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Vietnam builds a cashless ecosystem

As Vietnam heads towards a cashless economy and with mobile phones being ubiquitous, the adoption of mobile money next month is predicted to lure local and foreign firms into the field.

Promoting non-cash payments is a priority task for the Vietnamese government. It aims to have cashless transactions exceed one-third of all transactions nationwide in the coming months.

The Minister of Information and Communications, Nguyen Manh Hung, has confirmed that mobile money will officially be deployed on a national scale from next month.

As such, Vietnam’s vast tech-affine, young population and nearly 100% mobile subscription rate would help a string of companies, including international ones, to rack up users as well as revenue in the market.

A press release quoted an industry analyst say that with the State Bank of Vietnam (SBV) not imposing a foreign investment cap and with an already booming ecosystem of fintech in Vietnam, the potential for foreign telecom operators and investors to provide mobile money services is immense.

Under Article 3.13 of the draft amendments to Decree No.101/2012/ND-CP issued in 2012 on non-cash payments, mobile money means electronic money issued by an intermediary payment service provider providing telecommunications services and identifying customers through a mobile subscriber database.

The draft decree put an explicit threshold of 49% on foreign ownership in intermediary payment service providers. This aimed to attract foreign funds but also ensure the active participation of Vietnamese enterprises. However, after due review, the SBV has decided to scrap this suggestion as it believes that foreign investment has played a key role in the formation of the domestic payments landscape since providers heavily rely on technology.

Limiting foreign ownership would hamper foreign investment in the e-payment sector and fintech in general.

Given Vietnam’s high mobile penetration rate and large unbanked population, mobile money could bring basic financial services to those living in remote areas.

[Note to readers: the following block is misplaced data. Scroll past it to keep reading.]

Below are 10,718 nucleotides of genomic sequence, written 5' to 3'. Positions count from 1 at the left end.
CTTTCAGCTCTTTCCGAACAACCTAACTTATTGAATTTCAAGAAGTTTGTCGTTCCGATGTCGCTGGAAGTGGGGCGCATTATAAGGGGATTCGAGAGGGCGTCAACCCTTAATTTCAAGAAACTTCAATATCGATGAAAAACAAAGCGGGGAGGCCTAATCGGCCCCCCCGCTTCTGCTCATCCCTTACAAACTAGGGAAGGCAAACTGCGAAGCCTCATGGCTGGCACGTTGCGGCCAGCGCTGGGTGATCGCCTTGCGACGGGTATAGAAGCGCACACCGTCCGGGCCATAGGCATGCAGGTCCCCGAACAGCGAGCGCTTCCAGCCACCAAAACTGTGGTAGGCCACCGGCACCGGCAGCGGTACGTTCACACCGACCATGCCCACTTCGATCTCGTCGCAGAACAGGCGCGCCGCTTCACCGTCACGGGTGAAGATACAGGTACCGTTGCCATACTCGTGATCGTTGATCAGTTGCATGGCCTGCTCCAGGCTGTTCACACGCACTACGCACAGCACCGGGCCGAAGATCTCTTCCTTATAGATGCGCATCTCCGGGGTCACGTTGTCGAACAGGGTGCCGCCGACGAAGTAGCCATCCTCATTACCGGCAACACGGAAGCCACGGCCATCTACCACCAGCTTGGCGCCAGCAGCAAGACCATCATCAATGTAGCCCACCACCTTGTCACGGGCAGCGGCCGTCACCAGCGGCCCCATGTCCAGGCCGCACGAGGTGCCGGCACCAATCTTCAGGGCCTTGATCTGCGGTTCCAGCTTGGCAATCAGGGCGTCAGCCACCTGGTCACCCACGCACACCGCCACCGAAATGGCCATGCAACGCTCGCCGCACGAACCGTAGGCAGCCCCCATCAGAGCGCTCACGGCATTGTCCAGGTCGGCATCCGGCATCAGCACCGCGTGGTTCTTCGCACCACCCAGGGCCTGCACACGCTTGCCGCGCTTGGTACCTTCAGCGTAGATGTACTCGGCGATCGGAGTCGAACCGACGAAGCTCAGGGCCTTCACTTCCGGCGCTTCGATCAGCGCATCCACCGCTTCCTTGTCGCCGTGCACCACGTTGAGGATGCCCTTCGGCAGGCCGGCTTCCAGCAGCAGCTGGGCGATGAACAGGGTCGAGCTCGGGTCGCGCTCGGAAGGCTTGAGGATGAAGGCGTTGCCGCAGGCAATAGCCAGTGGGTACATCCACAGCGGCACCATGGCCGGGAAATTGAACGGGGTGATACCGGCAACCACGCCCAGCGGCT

State-owned VNPT and military-run Viettel have been licensed by the SBV to implement mobile money services, while MobiFone is waiting for the approval. A national database has also been built for issuing personal identification numbers, as well as adopting e-KYC (electronic Know-Your-Customer).

The Deputy-General Director of VNPT noted that Vietnam has immense potential in terms of mobile money deployment as phone subscriber density has reached 100% of the population.

He said that it only takes one month for the agency to roll out the service in the market after getting the license. VNPT will launch the service at its 100,000 selling points nationwide, promoting cashless payment as subscribers are increasingly turning to e-commerce.

Mobile money will reach new heights if local authorities approve small-sized financial transactions to purchase goods and services, the release stated.

Viettel Group’s Deputy-General Director announced that the group has been in full throttle to launch the new service right after receiving the license.

Accordingly, Viettel has developed the necessary infrastructure for service provision from rural to urban areas, with more than 50,000 points of sales and 200,000 transaction points nationwide.

The government official urged ministries, agencies, and localities to actively push for non-cash payment methods, as OpenGov reported.

SBV was asked to review and complete a legal framework for non-cash payment and e-payment and submit a draft decree on non-cash payment to the government.

It is also responsible for designing and applying KYC solutions to promote the access and use of retail payment services while strengthening inspection and supervision of money laundering and terrorist financing to ensure the effectiveness and security of non-cash payment and e-payment.

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